Lessons learned in game development for crowdsourced software formal verification

Download: PDF, Verification Games project homepage, Flow Jam game, Paradox game.

“Lessons learned in game development for crowdsourced software formal verification” by Drew Dean, Sean Guarino, Leonard Eusebi, Andrew Keplinger, Tim Pavlik, Ronald Watro, Aaron Cammarata, John Murray, Kelly McLaughlin, John Cheng, and Thomas Maddern. In 3GSE: USENIX Summit on Gaming, Games, and Gamification in Security Education, (Washington, DC), Aug. 2015.

Abstract

The history of formal methods and computer security research is long and intertwined. Program logics that were in theory capable of proving security properties of software were developed by the early 1970s. The development of the first security models gave rise to a desire to prove that the models did, in fact, enforce the properties that they claimed to, and that an actual implementation of the model was correct with respect to its specification. Optimism reached its peak in the early to mid-1980s, and the peak of formal methods for security was reached shortly before the publication of the Orange Book, where the certification of a system at class A1 required formal methods. Formal verification of software was considered the gold standard evidence that the software enforced a particular set of properties. Soon afterwards, the costs of formal methods, in both time and money, became all too apparent. Mainstream computer security research shifted focus to analysis of cryptographic protocols, policies around cryptographic key management, and clever fixes for security problems found in contemporary systems.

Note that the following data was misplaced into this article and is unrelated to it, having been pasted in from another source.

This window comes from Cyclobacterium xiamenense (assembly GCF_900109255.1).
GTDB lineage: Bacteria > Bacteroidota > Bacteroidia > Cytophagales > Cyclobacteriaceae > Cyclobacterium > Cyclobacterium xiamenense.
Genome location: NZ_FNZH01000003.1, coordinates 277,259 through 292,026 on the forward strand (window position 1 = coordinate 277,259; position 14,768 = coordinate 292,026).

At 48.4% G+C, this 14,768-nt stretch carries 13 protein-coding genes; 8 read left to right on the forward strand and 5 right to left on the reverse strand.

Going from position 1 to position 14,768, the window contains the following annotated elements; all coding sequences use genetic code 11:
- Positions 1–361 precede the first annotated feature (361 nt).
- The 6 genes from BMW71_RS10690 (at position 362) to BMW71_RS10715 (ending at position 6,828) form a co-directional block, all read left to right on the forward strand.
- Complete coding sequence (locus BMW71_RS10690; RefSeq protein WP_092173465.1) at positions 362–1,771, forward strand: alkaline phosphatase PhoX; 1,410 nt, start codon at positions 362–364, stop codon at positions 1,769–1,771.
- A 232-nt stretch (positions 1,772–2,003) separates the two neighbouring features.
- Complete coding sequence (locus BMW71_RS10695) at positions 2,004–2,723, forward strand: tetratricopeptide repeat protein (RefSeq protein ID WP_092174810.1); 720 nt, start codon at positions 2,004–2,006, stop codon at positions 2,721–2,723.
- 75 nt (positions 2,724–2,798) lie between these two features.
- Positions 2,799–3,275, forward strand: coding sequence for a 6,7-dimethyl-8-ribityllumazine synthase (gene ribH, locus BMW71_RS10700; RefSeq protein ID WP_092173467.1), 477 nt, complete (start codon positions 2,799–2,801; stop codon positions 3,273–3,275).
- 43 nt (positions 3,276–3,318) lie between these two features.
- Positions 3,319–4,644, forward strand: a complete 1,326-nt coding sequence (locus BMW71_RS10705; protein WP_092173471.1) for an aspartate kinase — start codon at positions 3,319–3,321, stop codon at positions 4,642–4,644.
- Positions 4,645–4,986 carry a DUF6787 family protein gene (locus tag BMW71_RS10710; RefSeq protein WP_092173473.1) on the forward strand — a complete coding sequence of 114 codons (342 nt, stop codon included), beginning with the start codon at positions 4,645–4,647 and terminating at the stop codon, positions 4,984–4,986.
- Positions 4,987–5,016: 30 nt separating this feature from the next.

Download: PDF, Verification Games project homepage, Flow Jam game, Paradox game.

BibTeX entry:

@inproceedings{DeanGEKPWCMMCM2015,
   author = {Drew Dean and Sean Guarino and Leonard Eusebi and Andrew
	Keplinger and Tim Pavlik and Ronald Watro and Aaron Cammarata and
	John Murray and Kelly McLaughlin and John Cheng and Thomas
	Maddern},
   title = {Lessons learned in game development for crowdsourced software
	formal verification},
   booktitle = {3GSE: USENIX Summit on Gaming, Games, and Gamification in
	Security Education},
   address = {Washington, DC},
   month = aug,
   year = {2015}
}

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